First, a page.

"a regiment of the enemy’s infantry, covered by a high fence, presented itself in line on the left and front of the two batteries at not more than sixty or seventy yards’ distance, and delivered a volley full upon the batteries and their supports. Lieutenant Ramsay, First Artillery, was killed, and Captain Ricketts, First Artillery, was wounded, and a number of men and horses were killed or disabled by this close and well-directed volley. The Eleventh and Fourteenth Regiments instantly broke and fled in confusion to the rear, and in spite of the repeated and earnest efforts of Colonel Heintzelman with the latter, and myself with the former, refused to rally and return to the support of the batteries. The enemy, seeing the guns thus abandoned by their supports, rushed upon them, and driving off the cannoneers, who, with their officers, stood bravely at their posts until the last moment, captured them, ten in number. These were the only guns taken by the enemy on the field."

His last statement though is what is known as a lie. Not only did the two batteries (Griffin and Ricketts) lose eleven guns between them (not ten as he claims) but the Rhode Island Battery also lost 5 James Rifles. Similarly the 30pdr Parrott Rifle was left upon the field, while 2nd US Artillery, Light Company E lost 2 James Rifles, a 12pdr Field Howitzer and a 6pdr smoothbore. Further despite him not me being the Chief or Artilllery I also disagree with some of what he says about the composition of the artillery composition of the army (due to having conflicting reports. Multiple conflicting reports in some cases). They aren't major but they exist.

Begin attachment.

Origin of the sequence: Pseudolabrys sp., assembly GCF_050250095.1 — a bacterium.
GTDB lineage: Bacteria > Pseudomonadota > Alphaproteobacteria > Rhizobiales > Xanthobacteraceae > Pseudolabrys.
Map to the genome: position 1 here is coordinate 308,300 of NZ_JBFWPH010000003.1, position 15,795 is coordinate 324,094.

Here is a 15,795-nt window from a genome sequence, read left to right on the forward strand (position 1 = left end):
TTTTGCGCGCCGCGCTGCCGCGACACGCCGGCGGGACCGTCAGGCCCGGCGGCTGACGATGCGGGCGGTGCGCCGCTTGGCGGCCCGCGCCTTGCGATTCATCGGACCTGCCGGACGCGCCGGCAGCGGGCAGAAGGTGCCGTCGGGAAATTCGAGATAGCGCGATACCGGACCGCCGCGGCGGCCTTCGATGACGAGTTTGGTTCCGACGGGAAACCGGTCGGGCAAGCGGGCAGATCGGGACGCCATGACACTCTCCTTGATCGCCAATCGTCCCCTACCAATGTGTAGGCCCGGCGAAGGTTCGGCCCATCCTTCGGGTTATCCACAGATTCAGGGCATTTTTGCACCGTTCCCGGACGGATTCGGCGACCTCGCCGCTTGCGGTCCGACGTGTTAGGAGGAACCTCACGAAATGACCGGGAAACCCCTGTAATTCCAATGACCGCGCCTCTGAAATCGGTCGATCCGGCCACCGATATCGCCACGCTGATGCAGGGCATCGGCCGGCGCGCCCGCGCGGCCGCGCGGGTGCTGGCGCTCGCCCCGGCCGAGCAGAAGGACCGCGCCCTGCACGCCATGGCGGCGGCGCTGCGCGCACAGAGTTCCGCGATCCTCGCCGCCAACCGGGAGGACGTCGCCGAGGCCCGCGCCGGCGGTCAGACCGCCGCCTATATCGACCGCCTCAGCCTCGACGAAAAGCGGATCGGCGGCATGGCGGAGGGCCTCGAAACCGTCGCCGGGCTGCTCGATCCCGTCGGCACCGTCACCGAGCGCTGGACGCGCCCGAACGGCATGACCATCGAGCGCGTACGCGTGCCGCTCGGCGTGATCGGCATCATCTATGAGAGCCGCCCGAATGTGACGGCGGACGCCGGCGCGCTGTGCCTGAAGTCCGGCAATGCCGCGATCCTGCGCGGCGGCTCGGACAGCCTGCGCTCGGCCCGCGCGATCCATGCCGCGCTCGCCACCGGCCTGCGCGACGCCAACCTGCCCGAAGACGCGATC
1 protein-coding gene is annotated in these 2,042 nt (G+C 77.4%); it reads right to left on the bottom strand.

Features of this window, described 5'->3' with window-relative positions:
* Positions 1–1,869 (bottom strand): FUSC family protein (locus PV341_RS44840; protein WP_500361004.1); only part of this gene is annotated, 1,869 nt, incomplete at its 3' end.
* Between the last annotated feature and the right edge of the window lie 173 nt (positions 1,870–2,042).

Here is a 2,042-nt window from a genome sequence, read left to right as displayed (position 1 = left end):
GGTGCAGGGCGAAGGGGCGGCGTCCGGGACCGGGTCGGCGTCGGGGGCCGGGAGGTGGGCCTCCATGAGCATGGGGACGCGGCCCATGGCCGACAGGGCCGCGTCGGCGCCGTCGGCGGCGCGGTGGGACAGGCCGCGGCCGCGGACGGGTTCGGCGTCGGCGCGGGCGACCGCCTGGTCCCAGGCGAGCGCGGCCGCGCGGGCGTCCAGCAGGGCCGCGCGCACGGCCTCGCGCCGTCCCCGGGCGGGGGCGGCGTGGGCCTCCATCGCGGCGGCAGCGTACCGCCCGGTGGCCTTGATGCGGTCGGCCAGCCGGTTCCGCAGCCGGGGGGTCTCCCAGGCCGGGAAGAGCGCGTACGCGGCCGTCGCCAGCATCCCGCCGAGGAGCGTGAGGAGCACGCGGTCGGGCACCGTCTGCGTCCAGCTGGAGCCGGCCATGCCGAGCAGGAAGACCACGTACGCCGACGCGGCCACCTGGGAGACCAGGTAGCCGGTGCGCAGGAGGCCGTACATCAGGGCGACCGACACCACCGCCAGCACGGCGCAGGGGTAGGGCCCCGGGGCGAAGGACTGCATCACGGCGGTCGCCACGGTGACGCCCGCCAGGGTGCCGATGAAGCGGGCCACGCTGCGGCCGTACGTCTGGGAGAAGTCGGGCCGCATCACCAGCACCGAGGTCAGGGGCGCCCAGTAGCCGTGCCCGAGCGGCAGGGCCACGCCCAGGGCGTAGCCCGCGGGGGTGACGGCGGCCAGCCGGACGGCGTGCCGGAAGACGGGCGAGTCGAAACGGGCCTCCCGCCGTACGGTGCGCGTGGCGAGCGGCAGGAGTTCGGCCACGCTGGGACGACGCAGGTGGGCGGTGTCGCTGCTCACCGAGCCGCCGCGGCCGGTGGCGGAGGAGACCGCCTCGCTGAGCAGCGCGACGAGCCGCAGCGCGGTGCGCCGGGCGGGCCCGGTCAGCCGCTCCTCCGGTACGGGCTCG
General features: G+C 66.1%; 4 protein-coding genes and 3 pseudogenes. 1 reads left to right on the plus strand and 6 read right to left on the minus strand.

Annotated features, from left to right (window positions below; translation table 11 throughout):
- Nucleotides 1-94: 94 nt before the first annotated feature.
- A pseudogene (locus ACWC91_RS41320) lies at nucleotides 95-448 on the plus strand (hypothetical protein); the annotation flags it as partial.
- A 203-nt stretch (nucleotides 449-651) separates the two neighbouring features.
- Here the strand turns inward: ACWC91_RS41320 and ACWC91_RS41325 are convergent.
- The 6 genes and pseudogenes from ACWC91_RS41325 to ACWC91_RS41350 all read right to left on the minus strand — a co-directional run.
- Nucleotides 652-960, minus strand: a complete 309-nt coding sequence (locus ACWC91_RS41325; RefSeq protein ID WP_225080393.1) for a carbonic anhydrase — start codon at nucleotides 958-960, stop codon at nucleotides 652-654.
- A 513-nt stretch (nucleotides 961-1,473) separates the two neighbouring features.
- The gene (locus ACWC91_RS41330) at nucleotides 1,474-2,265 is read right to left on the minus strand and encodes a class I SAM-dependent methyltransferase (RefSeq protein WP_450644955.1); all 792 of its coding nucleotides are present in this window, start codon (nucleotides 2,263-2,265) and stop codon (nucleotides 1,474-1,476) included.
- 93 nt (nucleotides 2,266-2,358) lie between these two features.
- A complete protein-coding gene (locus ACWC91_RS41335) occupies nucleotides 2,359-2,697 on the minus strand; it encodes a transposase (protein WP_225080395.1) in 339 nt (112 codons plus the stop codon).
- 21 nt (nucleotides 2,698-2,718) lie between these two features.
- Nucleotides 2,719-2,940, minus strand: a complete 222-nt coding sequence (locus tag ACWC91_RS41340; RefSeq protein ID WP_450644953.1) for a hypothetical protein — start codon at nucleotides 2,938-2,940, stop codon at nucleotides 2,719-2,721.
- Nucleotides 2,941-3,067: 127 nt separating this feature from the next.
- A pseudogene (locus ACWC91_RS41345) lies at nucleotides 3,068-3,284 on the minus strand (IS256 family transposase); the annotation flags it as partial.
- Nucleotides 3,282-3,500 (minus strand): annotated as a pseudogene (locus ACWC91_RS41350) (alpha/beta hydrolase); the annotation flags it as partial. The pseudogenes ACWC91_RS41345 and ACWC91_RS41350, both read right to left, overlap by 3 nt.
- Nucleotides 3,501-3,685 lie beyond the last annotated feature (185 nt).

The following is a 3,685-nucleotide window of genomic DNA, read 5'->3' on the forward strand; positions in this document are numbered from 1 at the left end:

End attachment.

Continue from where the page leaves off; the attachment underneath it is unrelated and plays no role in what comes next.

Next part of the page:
MikeyB

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Further to my previous I have now looked at Major William F. Barry's OR as well. He states that the Eleventh (Fire Zouaves) and Fourteenth New York (Brooklyn) were also specifically tasked to protect the two batteries (Griffin and Ricketts). He also has a very different version of events. He states: